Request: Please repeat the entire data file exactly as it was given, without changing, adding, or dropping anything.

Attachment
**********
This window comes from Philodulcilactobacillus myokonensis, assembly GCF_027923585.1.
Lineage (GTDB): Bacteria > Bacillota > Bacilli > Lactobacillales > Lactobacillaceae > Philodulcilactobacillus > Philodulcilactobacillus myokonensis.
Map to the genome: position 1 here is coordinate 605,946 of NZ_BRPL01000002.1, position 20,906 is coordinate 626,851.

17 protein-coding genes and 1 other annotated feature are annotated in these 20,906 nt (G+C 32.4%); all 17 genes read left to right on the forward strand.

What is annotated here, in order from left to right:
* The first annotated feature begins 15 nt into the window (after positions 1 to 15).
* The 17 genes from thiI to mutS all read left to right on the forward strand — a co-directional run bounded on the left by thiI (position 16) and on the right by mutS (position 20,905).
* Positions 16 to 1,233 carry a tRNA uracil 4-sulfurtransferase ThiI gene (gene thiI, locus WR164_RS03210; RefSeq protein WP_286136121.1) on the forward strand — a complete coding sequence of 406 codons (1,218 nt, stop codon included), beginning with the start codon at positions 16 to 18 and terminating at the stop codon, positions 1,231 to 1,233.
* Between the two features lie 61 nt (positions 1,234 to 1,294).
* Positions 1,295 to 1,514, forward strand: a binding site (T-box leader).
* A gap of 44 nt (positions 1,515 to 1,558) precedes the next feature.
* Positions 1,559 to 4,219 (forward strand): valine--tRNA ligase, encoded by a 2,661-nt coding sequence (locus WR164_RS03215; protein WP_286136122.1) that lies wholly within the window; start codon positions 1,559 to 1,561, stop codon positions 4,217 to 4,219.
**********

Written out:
This window comes from Philodulcilactobacillus myokonensis, assembly GCF_027923585.1.
Lineage (GTDB): Bacteria > Bacillota > Bacilli > Lactobacillales > Lactobacillaceae > Philodulcilactobacillus > Philodulcilactobacillus myokonensis.
Map to the genome: position 1 here is coordinate 605,946 of NZ_BRPL01000002.1, position 20,906 is coordinate 626,851.

17 protein-coding genes and 1 other annotated feature are annotated in these 20,906 nt (G+C 32.4%); all 17 genes read left to right on the forward strand.

What is annotated here, in order from left to right:
* The first annotated feature begins 15 nt into the window (after positions 1 to 15).
* The 17 genes from thiI to mutS all read left to right on the forward strand — a co-directional run bounded on the left by thiI (position 16) and on the right by mutS (position 20,905).
* Positions 16 to 1,233 carry a tRNA uracil 4-sulfurtransferase ThiI gene (gene thiI, locus WR164_RS03210; RefSeq protein WP_286136121.1) on the forward strand — a complete coding sequence of 406 codons (1,218 nt, stop codon included), beginning with the start codon at positions 16 to 18 and terminating at the stop codon, positions 1,231 to 1,233.
* Between the two features lie 61 nt (positions 1,234 to 1,294).
* Positions 1,295 to 1,514, forward strand: a binding site (T-box leader).
* A gap of 44 nt (positions 1,515 to 1,558) precedes the next feature.
* Positions 1,559 to 4,219 (forward strand): valine--tRNA ligase, encoded by a 2,661-nt coding sequence (locus WR164_RS03215; protein WP_286136122.1) that lies wholly within the window; start codon positions 1,559 to 1,561, stop codon positions 4,217 to 4,219.